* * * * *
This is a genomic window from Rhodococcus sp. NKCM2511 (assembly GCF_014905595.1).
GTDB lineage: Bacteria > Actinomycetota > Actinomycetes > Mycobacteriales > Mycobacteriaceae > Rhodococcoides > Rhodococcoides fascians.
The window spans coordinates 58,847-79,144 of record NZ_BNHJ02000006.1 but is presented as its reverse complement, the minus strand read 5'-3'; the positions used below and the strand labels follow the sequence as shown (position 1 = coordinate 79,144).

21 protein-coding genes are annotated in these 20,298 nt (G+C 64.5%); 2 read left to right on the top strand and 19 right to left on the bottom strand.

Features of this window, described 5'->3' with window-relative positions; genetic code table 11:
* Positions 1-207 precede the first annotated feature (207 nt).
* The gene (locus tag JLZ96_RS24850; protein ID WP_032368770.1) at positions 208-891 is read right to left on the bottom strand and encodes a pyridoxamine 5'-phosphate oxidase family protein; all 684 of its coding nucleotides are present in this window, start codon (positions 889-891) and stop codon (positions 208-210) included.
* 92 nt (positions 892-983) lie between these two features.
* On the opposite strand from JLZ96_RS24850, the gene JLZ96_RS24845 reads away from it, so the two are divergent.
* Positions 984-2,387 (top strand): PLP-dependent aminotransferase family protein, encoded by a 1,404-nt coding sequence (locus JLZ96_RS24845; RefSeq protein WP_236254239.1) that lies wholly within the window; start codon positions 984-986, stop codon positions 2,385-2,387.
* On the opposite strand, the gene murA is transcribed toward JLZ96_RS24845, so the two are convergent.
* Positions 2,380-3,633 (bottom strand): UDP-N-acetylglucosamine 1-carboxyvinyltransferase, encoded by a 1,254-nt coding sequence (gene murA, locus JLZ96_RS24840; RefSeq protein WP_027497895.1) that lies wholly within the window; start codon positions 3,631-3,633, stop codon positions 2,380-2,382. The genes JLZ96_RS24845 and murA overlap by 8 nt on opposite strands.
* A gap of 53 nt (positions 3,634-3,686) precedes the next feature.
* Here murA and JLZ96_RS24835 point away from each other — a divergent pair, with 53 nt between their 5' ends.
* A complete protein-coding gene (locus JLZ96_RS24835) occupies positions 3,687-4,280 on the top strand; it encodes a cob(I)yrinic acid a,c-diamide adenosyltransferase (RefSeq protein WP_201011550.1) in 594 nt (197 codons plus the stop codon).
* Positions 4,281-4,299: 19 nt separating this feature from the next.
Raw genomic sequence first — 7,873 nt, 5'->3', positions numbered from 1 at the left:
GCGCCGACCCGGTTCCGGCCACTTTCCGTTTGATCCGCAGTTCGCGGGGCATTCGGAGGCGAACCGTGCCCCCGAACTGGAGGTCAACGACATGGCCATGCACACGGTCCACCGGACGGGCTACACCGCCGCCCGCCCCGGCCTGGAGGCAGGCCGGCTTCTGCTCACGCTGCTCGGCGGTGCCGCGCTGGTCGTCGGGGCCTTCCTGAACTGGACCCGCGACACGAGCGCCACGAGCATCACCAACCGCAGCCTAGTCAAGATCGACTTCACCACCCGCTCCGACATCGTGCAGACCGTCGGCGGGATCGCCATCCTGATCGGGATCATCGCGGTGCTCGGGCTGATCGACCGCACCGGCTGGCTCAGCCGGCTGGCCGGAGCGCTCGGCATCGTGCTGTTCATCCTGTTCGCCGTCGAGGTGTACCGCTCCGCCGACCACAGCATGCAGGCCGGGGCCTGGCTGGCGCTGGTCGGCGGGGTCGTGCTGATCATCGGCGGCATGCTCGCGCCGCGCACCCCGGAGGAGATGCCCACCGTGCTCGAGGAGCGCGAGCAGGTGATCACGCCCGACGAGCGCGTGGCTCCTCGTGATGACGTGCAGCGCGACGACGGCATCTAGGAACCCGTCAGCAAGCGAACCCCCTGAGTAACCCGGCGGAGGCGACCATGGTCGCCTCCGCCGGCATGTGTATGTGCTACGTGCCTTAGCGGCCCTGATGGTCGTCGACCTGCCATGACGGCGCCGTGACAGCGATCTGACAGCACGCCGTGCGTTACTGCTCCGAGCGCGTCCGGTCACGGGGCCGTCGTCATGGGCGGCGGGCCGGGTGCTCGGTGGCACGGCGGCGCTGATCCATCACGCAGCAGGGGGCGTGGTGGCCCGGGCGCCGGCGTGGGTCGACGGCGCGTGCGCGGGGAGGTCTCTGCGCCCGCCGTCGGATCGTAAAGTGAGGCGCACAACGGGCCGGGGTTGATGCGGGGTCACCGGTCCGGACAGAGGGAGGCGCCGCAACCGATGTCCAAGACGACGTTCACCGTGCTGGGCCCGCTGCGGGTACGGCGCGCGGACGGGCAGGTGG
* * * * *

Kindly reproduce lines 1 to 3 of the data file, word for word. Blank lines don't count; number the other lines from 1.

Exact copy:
This is a genomic window from Rhodococcus sp. NKCM2511 (assembly GCF_014905595.1).
GTDB lineage: Bacteria > Actinomycetota > Actinomycetes > Mycobacteriales > Mycobacteriaceae > Rhodococcoides > Rhodococcoides fascians.
The window spans coordinates 58,847-79,144 of record NZ_BNHJ02000006.1 but is presented as its reverse complement, the minus strand read 5'-3'; the positions used below and the strand labels follow the sequence as shown (position 1 = coordinate 79,144).